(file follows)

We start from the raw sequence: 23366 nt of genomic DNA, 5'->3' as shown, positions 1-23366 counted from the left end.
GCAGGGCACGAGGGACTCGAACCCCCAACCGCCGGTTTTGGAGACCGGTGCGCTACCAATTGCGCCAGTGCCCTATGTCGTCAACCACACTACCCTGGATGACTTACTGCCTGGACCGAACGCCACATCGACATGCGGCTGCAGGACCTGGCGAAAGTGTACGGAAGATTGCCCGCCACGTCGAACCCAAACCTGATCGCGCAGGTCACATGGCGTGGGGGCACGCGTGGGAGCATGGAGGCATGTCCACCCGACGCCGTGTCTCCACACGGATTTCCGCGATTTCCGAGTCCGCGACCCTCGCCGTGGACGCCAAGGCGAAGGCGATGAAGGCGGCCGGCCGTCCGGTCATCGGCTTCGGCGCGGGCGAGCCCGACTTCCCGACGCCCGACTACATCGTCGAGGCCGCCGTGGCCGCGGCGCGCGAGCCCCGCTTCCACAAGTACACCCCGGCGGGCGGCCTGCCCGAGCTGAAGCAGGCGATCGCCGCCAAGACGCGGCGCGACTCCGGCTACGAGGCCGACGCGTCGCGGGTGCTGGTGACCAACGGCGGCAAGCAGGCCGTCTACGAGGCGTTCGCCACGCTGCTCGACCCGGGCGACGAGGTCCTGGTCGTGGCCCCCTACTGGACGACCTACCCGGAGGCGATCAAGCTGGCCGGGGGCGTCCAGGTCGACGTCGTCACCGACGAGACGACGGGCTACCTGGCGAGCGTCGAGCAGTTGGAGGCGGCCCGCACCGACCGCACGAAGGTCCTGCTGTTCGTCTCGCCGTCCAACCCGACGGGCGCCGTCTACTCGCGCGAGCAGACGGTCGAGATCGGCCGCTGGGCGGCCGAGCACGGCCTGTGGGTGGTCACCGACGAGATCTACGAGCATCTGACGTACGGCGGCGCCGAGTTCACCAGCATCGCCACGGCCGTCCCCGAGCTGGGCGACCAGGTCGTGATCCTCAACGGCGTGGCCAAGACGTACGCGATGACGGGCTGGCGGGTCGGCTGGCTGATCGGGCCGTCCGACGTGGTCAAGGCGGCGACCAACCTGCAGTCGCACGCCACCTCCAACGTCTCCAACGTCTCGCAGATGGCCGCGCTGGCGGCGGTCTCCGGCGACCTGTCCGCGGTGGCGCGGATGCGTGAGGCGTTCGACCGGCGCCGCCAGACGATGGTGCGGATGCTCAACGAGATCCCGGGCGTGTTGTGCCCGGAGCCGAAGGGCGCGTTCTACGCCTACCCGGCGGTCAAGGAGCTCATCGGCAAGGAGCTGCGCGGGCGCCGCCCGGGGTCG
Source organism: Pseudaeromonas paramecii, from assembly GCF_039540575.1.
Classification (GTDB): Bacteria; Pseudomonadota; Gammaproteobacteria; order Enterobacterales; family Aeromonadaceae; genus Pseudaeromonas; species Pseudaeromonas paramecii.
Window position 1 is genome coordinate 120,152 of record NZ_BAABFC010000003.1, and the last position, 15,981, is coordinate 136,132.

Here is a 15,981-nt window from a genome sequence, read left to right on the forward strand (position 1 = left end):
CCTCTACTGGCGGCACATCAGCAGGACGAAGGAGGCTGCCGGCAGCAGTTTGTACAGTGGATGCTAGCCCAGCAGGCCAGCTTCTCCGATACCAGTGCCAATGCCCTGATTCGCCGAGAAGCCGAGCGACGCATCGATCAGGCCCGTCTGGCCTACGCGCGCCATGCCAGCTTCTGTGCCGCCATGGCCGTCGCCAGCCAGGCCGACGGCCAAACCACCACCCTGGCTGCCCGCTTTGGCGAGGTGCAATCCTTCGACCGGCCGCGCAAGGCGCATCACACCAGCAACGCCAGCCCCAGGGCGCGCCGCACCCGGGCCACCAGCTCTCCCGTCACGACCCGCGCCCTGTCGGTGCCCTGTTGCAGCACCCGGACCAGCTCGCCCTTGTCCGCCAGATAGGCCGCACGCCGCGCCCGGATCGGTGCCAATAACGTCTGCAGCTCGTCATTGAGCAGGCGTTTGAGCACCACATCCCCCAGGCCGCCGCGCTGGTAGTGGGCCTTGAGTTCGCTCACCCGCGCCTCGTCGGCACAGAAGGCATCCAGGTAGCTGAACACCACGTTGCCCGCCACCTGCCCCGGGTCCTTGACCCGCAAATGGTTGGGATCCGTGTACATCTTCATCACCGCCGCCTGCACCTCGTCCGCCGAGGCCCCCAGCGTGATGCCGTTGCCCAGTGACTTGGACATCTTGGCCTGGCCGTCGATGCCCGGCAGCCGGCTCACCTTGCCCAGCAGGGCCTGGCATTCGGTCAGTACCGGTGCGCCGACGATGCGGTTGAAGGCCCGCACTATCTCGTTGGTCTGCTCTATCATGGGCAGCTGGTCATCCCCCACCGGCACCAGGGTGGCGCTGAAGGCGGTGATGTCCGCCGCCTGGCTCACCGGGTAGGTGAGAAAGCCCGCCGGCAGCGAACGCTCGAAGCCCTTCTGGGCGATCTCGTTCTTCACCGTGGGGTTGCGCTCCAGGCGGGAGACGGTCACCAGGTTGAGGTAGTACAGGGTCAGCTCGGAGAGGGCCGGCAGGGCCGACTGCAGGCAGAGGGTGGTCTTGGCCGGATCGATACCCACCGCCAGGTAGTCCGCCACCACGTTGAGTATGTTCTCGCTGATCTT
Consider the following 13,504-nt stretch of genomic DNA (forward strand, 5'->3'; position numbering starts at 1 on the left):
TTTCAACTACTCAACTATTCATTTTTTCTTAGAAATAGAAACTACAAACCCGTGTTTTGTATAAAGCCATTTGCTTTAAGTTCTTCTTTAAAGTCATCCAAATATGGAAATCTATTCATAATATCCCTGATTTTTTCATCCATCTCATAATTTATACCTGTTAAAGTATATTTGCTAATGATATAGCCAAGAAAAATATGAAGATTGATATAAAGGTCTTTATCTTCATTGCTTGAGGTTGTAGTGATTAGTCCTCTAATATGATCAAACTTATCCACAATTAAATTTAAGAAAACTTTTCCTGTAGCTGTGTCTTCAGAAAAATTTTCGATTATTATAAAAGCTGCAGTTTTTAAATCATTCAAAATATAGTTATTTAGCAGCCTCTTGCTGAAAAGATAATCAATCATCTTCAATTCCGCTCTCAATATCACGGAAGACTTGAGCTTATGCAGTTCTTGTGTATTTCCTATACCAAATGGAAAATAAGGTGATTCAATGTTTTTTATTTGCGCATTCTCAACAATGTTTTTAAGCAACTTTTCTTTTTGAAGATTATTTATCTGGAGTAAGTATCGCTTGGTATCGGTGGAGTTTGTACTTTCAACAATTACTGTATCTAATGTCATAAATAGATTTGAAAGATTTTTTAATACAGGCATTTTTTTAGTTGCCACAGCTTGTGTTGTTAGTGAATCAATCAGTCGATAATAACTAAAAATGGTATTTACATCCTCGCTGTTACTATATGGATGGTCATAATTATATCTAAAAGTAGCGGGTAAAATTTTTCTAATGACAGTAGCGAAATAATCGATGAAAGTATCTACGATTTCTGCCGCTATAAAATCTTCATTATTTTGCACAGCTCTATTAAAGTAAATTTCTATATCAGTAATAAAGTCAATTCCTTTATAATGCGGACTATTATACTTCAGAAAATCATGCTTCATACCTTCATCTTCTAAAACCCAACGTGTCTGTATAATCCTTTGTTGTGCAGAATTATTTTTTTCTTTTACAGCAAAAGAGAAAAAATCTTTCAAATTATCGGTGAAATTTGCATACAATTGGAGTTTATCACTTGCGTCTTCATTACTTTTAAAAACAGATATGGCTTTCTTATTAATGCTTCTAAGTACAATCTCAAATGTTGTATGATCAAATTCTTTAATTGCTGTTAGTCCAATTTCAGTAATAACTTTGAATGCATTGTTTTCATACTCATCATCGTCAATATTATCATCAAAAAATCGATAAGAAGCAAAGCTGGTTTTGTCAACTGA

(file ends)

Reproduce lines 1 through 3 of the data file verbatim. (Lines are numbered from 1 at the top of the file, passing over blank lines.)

We start from the raw sequence: 23366 nt of genomic DNA, 5'->3' as shown, positions 1-23366 counted from the left end.
GCAGGGCACGAGGGACTCGAACCCCCAACCGCCGGTTTTGGAGACCGGTGCGCTACCAATTGCGCCAGTGCCCTATGTCGTCAACCACACTACCCTGGATGACTTACTGCCTGGACCGAACGCCACATCGACATGCGGCTGCAGGACCTGGCGAAAGTGTACGGAAGATTGCCCGCCACGTCGAACCCAAACCTGATCGCGCAGGTCACATGGCGTGGGGGCACGCGTGGGAGCATGGAGGCATGTCCACCCGACGCCGTGTCTCCACACGGATTTCCGCGATTTCCGAGTCCGCGACCCTCGCCGTGGACGCCAAGGCGAAGGCGATGAAGGCGGCCGGCCGTCCGGTCATCGGCTTCGGCGCGGGCGAGCCCGACTTCCCGACGCCCGACTACATCGTCGAGGCCGCCGTGGCCGCGGCGCGCGAGCCCCGCTTCCACAAGTACACCCCGGCGGGCGGCCTGCCCGAGCTGAAGCAGGCGATCGCCGCCAAGACGCGGCGCGACTCCGGCTACGAGGCCGACGCGTCGCGGGTGCTGGTGACCAACGGCGGCAAGCAGGCCGTCTACGAGGCGTTCGCCACGCTGCTCGACCCGGGCGACGAGGTCCTGGTCGTGGCCCCCTACTGGACGACCTACCCGGAGGCGATCAAGCTGGCCGGGGGCGTCCAGGTCGACGTCGTCACCGACGAGACGACGGGCTACCTGGCGAGCGTCGAGCAGTTGGAGGCGGCCCGCACCGACCGCACGAAGGTCCTGCTGTTCGTCTCGCCGTCCAACCCGACGGGCGCCGTCTACTCGCGCGAGCAGACGGTCGAGATCGGCCGCTGGGCGGCCGAGCACGGCCTGTGGGTGGTCACCGACGAGATCTACGAGCATCTGACGTACGGCGGCGCCGAGTTCACCAGCATCGCCACGGCCGTCCCCGAGCTGGGCGACCAGGTCGTGATCCTCAACGGCGTGGCCAAGACGTACGCGATGACGGGCTGGCGGGTCGGCTGGCTGATCGGGCCGTCCGACGTGGTCAAGGCGGCGACCAACCTGCAGTCGCACGCCACCTCCAACGTCTCCAACGTCTCGCAGATGGCCGCGCTGGCGGCGGTCTCCGGCGACCTGTCCGCGGTGGCGCGGATGCGTGAGGCGTTCGACCGGCGCCGCCAGACGATGGTGCGGATGCTCAACGAGATCCCGGGCGTGTTGTGCCCGGAGCCGAAGGGCGCGTTCTACGCCTACCCGGCGGTCAAGGAGCTCATCGGCAAGGAGCTGCGCGGGCGCCGCCCGGGGTCG
Source organism: Pseudaeromonas paramecii, from assembly GCF_039540575.1.